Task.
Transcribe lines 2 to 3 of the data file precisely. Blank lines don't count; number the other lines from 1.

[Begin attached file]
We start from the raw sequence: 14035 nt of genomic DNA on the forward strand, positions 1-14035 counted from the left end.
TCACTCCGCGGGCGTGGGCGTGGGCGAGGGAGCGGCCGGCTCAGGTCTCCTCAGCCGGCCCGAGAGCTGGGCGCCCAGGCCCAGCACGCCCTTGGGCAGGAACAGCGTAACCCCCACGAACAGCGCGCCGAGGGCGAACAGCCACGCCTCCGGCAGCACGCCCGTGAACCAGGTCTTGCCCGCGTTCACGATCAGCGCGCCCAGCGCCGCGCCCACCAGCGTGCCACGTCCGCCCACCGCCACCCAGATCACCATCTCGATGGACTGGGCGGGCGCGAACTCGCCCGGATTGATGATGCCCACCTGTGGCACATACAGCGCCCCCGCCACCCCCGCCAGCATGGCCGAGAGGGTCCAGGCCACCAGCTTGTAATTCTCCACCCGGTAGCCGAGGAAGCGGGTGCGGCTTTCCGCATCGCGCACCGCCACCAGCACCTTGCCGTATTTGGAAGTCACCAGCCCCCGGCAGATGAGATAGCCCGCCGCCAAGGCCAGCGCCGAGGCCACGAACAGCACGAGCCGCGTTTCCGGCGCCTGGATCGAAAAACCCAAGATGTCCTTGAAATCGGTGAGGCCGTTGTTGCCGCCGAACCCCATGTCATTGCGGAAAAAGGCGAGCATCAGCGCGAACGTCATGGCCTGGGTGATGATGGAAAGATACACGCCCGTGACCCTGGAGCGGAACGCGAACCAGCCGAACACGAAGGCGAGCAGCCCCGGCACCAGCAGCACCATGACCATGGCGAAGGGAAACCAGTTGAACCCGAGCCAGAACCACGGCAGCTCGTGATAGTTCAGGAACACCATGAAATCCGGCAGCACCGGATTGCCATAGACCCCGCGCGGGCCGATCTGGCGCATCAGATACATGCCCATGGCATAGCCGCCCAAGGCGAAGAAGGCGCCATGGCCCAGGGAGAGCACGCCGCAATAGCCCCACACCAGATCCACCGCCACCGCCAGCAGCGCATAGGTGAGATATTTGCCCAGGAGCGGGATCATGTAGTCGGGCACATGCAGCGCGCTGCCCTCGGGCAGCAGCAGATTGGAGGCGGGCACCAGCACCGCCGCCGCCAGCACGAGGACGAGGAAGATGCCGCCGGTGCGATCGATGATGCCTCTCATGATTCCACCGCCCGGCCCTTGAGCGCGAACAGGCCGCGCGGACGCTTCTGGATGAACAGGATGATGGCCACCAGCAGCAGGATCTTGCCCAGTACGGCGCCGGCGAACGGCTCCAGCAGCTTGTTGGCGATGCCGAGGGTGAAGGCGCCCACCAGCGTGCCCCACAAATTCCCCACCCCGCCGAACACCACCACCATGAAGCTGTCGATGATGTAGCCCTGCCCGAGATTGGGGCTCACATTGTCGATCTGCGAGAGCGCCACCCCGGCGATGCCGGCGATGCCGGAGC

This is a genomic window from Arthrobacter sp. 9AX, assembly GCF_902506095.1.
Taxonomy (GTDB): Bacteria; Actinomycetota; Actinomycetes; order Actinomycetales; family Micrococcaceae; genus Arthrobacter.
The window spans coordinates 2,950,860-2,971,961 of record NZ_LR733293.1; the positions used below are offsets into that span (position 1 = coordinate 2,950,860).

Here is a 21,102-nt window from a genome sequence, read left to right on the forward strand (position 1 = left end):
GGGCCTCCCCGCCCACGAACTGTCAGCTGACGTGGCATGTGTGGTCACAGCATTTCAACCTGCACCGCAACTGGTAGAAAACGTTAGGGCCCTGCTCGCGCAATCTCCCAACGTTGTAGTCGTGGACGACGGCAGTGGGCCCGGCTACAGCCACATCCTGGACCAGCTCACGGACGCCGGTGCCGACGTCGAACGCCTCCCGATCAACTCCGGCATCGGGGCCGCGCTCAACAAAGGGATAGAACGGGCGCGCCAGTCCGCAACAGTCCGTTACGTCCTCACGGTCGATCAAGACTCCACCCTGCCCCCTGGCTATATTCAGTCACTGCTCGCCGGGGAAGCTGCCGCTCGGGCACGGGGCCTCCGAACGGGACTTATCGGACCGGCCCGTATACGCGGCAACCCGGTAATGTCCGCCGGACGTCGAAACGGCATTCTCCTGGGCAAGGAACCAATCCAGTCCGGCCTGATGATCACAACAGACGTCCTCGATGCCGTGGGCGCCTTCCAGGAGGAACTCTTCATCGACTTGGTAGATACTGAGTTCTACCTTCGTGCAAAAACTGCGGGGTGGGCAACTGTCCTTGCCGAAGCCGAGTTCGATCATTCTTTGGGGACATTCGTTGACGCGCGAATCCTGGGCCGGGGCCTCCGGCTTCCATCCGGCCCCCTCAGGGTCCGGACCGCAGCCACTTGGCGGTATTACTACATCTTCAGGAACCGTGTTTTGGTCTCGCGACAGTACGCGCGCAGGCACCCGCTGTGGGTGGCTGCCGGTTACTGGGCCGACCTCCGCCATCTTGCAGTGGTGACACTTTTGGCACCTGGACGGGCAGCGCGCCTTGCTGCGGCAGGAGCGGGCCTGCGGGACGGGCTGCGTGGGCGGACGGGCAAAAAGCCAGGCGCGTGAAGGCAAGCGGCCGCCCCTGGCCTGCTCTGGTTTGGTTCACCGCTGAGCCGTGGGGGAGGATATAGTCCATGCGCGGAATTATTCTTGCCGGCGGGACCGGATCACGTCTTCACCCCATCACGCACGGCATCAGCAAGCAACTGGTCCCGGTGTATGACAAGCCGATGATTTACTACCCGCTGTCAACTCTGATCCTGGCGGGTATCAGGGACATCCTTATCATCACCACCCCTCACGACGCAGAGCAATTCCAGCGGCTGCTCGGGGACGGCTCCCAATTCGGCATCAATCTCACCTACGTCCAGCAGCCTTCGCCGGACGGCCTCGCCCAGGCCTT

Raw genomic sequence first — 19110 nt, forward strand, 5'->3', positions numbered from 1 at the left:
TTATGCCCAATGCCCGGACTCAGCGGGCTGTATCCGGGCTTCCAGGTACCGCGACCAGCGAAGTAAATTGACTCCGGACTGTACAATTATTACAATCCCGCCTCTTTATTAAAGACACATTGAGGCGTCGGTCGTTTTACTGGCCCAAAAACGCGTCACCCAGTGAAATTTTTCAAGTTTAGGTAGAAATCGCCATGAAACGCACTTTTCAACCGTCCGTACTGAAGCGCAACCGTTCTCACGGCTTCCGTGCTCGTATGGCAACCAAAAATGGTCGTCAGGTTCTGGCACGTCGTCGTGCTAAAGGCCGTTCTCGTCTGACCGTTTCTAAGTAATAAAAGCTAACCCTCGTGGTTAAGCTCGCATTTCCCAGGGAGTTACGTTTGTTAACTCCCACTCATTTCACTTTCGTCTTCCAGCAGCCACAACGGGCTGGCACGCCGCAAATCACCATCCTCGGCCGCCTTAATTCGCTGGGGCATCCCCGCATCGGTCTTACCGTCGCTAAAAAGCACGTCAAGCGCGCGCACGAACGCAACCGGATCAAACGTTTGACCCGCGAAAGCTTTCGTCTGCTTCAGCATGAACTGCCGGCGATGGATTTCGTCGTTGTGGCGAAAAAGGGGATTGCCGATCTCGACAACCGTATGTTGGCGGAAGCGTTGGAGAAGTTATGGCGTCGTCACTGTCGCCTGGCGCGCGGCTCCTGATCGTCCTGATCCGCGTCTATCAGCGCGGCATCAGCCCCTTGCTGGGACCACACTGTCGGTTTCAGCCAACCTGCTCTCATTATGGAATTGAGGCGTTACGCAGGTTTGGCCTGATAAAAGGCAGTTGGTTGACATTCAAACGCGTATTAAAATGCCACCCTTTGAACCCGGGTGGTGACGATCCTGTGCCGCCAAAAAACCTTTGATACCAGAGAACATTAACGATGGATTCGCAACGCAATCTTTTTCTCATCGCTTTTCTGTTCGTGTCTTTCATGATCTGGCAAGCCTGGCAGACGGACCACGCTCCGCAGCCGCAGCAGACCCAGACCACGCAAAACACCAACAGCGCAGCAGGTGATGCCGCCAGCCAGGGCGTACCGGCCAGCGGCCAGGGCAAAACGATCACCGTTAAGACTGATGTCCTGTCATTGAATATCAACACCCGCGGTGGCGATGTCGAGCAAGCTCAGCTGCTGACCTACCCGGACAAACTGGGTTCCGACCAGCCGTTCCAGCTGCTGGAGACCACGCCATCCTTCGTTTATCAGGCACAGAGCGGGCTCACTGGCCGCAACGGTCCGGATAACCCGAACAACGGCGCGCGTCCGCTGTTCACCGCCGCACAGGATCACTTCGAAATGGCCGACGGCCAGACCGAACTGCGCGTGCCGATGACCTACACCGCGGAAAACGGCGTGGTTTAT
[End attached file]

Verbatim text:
TCACTCCGCGGGCGTGGGCGTGGGCGAGGGAGCGGCCGGCTCAGGTCTCCTCAGCCGGCCCGAGAGCTGGGCGCCCAGGCCCAGCACGCCCTTGGGCAGGAACAGCGTAACCCCCACGAACAGCGCGCCGAGGGCGAACAGCCACGCCTCCGGCAGCACGCCCGTGAACCAGGTCTTGCCCGCGTTCACGATCAGCGCGCCCAGCGCCGCGCCCACCAGCGTGCCACGTCCGCCCACCGCCACCCAGATCACCATCTCGATGGACTGGGCGGGCGCGAACTCGCCCGGATTGATGATGCCCACCTGTGGCACATACAGCGCCCCCGCCACCCCCGCCAGCATGGCCGAGAGGGTCCAGGCCACCAGCTTGTAATTCTCCACCCGGTAGCCGAGGAAGCGGGTGCGGCTTTCCGCATCGCGCACCGCCACCAGCACCTTGCCGTATTTGGAAGTCACCAGCCCCCGGCAGATGAGATAGCCCGCCGCCAAGGCCAGCGCCGAGGCCACGAACAGCACGAGCCGCGTTTCCGGCGCCTGGATCGAAAAACCCAAGATGTCCTTGAAATCGGTGAGGCCGTTGTTGCCGCCGAACCCCATGTCATTGCGGAAAAAGGCGAGCATCAGCGCGAACGTCATGGCCTGGGTGATGATGGAAAGATACACGCCCGTGACCCTGGAGCGGAACGCGAACCAGCCGAACACGAAGGCGAGCAGCCCCGGCACCAGCAGCACCATGACCATGGCGAAGGGAAACCAGTTGAACCCGAGCCAGAACCACGGCAGCTCGTGATAGTTCAGGAACACCATGAAATCCGGCAGCACCGGATTGCCATAGACCCCGCGCGGGCCGATCTGGCGCATCAGATACATGCCCATGGCATAGCCGCCCAAGGCGAAGAAGGCGCCATGGCCCAGGGAGAGCACGCCGCAATAGCCCCACACCAGATCCACCGCCACCGCCAGCAGCGCATAGGTGAGATATTTGCCCAGGAGCGGGATCATGTAGTCGGGCACATGCAGCGCGCTGCCCTCGGGCAGCAGCAGATTGGAGGCGGGCACCAGCACCGCCGCCGCCAGCACGAGGACGAGGAAGATGCCGCCGGTGCGATCGATGATGCCTCTCATGATTCCACCGCCCGGCCCTTGAGCGCGAACAGGCCGCGCGGACGCTTCTGGATGAACAGGATGATGGCCACCAGCAGCAGGATCTTGCCCAGTACGGCGCCGGCGAACGGCTCCAGCAGCTTGTTGGCGATGCCGAGGGTGAAGGCGCCCACCAGCGTGCCCCACAAATTCCCCACCCCGCCGAACACCACCACCATGAAGCTGTCGATGATGTAGCCCTGCCCGAGATTGGGGCTCACATTGTCGATCTGCGAGAGCGCCACCCCGGCGATGCCGGCGATGCCGGAGC

This is a genomic window from Arthrobacter sp. 9AX, assembly GCF_902506095.1.